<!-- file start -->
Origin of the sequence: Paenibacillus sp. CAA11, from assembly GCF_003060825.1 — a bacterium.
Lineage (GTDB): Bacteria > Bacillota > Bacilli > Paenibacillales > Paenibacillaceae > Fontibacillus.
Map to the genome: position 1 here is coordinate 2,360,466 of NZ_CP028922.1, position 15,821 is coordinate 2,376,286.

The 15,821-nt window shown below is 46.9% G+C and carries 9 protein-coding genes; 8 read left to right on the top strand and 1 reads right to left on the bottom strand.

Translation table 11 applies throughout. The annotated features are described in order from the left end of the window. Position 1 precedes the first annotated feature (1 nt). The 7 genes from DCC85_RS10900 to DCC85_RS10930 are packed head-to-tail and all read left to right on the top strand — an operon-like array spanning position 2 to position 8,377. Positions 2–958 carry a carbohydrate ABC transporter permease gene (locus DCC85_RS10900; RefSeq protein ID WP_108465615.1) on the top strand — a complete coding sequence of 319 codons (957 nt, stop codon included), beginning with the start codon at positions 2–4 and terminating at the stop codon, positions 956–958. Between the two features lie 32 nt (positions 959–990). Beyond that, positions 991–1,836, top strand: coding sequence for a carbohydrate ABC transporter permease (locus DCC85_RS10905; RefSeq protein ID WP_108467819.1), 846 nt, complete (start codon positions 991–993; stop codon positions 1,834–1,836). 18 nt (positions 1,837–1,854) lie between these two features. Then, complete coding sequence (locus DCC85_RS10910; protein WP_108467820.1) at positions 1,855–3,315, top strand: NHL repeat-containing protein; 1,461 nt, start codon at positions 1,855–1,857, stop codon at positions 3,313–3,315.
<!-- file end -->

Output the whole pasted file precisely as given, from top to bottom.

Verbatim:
Origin of the sequence: Paenibacillus sp. CAA11, from assembly GCF_003060825.1 — a bacterium.
Lineage (GTDB): Bacteria > Bacillota > Bacilli > Paenibacillales > Paenibacillaceae > Fontibacillus.
Map to the genome: position 1 here is coordinate 2,360,466 of NZ_CP028922.1, position 15,821 is coordinate 2,376,286.

The 15,821-nt window shown below is 46.9% G+C and carries 9 protein-coding genes; 8 read left to right on the top strand and 1 reads right to left on the bottom strand.

Translation table 11 applies throughout. The annotated features are described in order from the left end of the window. Position 1 precedes the first annotated feature (1 nt). The 7 genes from DCC85_RS10900 to DCC85_RS10930 are packed head-to-tail and all read left to right on the top strand — an operon-like array spanning position 2 to position 8,377. Positions 2–958 carry a carbohydrate ABC transporter permease gene (locus DCC85_RS10900; RefSeq protein ID WP_108465615.1) on the top strand — a complete coding sequence of 319 codons (957 nt, stop codon included), beginning with the start codon at positions 2–4 and terminating at the stop codon, positions 956–958. Between the two features lie 32 nt (positions 959–990). Beyond that, positions 991–1,836, top strand: coding sequence for a carbohydrate ABC transporter permease (locus DCC85_RS10905; RefSeq protein ID WP_108467819.1), 846 nt, complete (start codon positions 991–993; stop codon positions 1,834–1,836). 18 nt (positions 1,837–1,854) lie between these two features. Then, complete coding sequence (locus DCC85_RS10910; protein WP_108467820.1) at positions 1,855–3,315, top strand: NHL repeat-containing protein; 1,461 nt, start codon at positions 1,855–1,857, stop codon at positions 3,313–3,315.